Polymer Varnish remains soluble in alkaline solvents, such as ammonia. This means the varnish can be easily removed; taking with it any accumulated surface contamination without damaging the painting surface. The use of such a removable varnish provides a valuable tool to anyone trying to restore or clean a painting.

Polymer Varnish (Gloss) dries to a highly reflective finish. Polymer Varnish (Satin) offers moderate reflection, similar to most matte varnishes. The Matte is exceptionally flat. The different finishes can be intermixed, or used sequentially, to achieve the desired sheen. Note: Polymer Varnish (Satin) and (Matte) will lighten dark value colors, which is typical of non-gloss varnishes.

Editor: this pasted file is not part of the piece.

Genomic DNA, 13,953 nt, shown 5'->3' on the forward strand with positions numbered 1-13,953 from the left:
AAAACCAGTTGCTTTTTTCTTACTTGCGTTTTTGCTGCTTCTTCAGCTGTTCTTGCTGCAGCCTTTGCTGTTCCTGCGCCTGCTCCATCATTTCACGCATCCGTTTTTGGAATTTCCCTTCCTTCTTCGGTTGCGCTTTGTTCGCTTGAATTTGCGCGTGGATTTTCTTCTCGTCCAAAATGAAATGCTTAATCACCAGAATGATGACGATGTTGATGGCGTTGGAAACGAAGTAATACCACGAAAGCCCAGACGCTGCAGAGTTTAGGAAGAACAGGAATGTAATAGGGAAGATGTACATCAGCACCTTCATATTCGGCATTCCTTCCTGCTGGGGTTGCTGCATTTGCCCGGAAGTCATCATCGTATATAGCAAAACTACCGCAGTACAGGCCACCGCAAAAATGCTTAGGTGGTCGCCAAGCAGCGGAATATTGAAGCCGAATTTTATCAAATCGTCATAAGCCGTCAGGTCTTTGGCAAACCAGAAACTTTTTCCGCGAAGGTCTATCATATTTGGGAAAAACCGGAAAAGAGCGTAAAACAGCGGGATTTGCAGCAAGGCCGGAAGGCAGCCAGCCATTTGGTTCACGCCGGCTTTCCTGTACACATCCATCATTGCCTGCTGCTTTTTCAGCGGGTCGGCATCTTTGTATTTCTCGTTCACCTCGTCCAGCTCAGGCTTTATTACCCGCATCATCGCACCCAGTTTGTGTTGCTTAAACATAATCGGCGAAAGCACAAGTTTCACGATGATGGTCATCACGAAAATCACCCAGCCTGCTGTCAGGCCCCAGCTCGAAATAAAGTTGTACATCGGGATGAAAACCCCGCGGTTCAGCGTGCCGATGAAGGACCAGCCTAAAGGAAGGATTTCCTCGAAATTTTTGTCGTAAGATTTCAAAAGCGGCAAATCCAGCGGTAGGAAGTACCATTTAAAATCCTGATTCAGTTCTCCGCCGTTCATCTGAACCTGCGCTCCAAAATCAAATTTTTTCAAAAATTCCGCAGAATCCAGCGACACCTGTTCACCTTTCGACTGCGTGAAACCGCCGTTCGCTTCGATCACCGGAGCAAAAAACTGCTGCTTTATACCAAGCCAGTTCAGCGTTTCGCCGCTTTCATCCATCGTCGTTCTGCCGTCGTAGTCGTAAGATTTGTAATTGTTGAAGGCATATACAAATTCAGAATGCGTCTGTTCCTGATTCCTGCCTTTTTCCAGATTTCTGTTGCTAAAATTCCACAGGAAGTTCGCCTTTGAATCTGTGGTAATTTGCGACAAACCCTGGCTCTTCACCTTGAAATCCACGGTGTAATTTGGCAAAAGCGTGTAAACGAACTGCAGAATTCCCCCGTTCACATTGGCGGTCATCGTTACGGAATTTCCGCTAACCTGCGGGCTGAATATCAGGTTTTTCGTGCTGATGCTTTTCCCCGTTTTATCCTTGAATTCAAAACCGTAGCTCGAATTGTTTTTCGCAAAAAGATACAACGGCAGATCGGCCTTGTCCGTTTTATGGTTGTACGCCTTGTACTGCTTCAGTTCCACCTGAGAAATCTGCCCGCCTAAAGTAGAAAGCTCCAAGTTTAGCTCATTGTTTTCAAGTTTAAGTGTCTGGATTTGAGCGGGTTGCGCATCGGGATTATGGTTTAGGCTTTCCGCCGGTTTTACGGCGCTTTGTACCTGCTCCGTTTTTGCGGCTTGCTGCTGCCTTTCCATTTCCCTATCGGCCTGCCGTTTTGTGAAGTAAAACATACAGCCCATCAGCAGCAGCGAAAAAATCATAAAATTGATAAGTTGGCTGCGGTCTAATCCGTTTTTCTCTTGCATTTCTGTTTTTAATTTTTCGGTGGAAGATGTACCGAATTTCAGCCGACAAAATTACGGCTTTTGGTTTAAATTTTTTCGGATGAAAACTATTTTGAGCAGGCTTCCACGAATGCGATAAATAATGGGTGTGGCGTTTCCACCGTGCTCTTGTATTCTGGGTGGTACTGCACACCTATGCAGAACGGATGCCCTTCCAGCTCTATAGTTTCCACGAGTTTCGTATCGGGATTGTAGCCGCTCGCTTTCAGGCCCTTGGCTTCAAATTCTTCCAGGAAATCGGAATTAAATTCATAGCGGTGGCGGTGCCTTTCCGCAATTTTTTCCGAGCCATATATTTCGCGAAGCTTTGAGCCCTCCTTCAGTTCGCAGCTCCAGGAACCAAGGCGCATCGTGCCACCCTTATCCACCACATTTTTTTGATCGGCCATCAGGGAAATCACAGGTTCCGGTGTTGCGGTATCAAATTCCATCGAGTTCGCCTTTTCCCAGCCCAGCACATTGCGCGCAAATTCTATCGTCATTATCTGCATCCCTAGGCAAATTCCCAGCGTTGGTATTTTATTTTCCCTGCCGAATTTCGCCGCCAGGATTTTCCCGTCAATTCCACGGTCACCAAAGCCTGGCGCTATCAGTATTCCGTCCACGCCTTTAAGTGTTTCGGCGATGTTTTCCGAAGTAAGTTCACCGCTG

Prior to actual use, it is very important to experiment with Golden varnishes on test pieces to become aware of how they perform and how they alter the surface appearance of paintings. For best results, apply to a test piece that is similar in composition as the artwork to be varnished. This will help ensure that all variables are accounted for, and a successful varnish application will be achieved.


Only intended for acrylic paintings, do not use on oil paintings.